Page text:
Veterinary Practice

Article

Wall Ablation for Severe Laminitis

April 14, 2003

"It's only a sinker when the hoof is on it--the hoof on a sinker can shut you down and kill the horse," said Redden in his presentation "Treating High-Scale Laminitis With Wall Ablation and Transcortical Cast." Redden is known for his aggressive, ... Read More

Article

Conservative Therapy for Crooked Foals

April 01, 2003

The most common angular limb deformity in foals is carpus valgus (sometimes called toeing out) in which affected foals have limbs that flare outward below the carpus (knee). This deformity can be corrected surgically with hemi-circumferential... Read More

Article

Ouch! That Hurts!

March 01, 2003

Pain. The Merriam-Webster electronic dictionary defines pain as 1: punishment; 2: usually localized physical suffering associated with bodily disorder (as a disease or an injury); also, a basic bodily sensation induced by a... Read More

Article

AAEP 2002: Kester News Hour

February 03, 2003

Probably the best-attended session of the American Association of Equine Practitioners (AAEP) annual convention, the Kester News Hour provides brief reports of studies that were too new or too brief to be included in the longer scientific... Read More

Article

AAEP 2002: Injecting the Sacroiliac Joint

January 13, 2003

Acute and chronic disease (especially osteoarthritis) of the sacroiliac joint(s) is not uncommon in competition horses and racehorses, affecting up to 8% of Standardbreds in training and 15% of competition horses (particularly hunters, jumpers,... Read More

Article

Prepping for Standing Eye Surgery (AAEP 2002)

January 08, 2003

"However, there are challenges with standing ocular (eye) surgery--you generally need magnification, and thus the horse must be perfectly still," he continued. "Many (eye) procedures thus require general anesthesia. But with appropriate tranquilizati... Read More

Article

AAEP 2002 Geriatric Dentistry Table Topic

December 12, 2002

"Dental Care and Management of the Geriatric Patient" was the focus of one lunchtime Table Topic on Dec. 5, with topics ranging from diet selection to systemic illness to sedation. With veterinarians filling all seats and standing against... Read More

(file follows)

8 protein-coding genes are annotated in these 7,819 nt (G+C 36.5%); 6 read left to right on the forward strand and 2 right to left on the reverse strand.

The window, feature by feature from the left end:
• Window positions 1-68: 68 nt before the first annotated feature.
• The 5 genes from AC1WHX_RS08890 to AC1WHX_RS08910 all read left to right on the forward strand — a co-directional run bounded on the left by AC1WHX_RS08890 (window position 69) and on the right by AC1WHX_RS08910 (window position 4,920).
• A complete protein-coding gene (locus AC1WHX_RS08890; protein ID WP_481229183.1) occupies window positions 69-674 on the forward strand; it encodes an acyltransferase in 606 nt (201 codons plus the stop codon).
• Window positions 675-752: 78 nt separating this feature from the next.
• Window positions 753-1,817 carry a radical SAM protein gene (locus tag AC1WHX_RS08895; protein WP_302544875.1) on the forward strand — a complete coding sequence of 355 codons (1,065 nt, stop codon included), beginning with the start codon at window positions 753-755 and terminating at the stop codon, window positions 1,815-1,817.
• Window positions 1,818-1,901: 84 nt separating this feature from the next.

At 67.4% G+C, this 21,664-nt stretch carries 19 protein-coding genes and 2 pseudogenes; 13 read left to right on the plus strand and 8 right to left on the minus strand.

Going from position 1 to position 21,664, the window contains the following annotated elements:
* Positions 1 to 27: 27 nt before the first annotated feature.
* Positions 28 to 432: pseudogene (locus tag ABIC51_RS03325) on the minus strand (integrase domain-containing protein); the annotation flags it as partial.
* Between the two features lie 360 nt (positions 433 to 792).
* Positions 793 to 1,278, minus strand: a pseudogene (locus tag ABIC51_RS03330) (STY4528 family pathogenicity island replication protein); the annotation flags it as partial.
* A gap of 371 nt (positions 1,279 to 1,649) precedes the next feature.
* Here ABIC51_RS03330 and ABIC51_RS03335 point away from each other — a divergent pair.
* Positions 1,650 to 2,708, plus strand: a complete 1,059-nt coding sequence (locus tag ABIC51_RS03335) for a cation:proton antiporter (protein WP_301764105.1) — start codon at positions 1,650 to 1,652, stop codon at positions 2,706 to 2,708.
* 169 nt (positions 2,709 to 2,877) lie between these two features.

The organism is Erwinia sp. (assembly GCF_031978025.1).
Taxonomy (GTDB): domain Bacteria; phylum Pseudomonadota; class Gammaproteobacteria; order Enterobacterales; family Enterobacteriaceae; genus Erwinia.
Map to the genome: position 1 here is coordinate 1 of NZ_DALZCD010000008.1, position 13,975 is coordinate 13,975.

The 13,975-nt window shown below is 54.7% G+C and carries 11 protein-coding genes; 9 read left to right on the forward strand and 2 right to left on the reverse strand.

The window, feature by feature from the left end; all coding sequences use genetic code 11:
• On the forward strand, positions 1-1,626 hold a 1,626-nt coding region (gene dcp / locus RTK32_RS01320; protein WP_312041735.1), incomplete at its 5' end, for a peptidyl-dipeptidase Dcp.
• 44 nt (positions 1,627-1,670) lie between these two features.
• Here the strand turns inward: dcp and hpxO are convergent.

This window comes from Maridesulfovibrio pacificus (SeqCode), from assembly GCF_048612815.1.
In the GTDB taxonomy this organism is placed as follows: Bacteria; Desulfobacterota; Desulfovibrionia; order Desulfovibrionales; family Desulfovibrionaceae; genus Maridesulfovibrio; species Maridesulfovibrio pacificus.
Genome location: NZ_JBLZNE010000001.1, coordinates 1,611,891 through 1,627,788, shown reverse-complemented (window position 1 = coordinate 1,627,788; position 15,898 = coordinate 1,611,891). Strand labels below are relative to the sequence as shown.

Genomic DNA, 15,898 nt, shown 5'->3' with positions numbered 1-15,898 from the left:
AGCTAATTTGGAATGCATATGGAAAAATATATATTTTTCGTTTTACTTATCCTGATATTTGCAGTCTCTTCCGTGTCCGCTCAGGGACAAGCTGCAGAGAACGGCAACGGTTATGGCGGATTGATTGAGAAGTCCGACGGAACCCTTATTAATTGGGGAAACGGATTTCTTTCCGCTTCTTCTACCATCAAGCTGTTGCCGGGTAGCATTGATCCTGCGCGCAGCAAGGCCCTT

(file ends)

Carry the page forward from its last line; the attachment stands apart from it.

Article

Antimicrobials in Colic Surgery

December 01, 2002

Colic surgery in horses is classified as a "clean contaminated" procedure because incisions into the intestine can allow bacteria to contaminate the sterile abdomen. Thus, prophylactic (preventive) antibiotic therapy is often administered prior... Read More

Article

Intracranial Pressure

December 01, 2002

Two studies done at the University of California, Davis, have allowed researchers to measure the intracranial pressure (ICP, the pressure that the cerebrospinal fluid exerts on the brain) in the horse for the first time and determine how body... Read More

Article

New Surgical Treatment for Suspensory Injury

November 01, 2002

Suspensory injuries are common in athletic horses. The suspensory ligament extends down the back of the lower leg from the knee or the hock and lies between the flexor tendons and the cannon bone. There are a number of treatments for injured... Read More

Article

New CSU Semen Facility Meets International Standards

September 11, 2002

The new stallion barn at Colorado State University’s Equine Reproduction Laboratory, specifically designed to meet the requirements for exporting semen internationally, is now complete and prepared to handle client requests around the... Read More

Article

Preventing Airway Obstruction

August 01, 2002

During periods of intense exercise, portions of the upper airway can collapse, interfering with breathing. The cause of these obstructive episodes, most notably dorsal displacement of the soft palate (DDSP), is yet unknown. In other species,... Read More

Article

Is Your Horse's Soundness Chipping Away?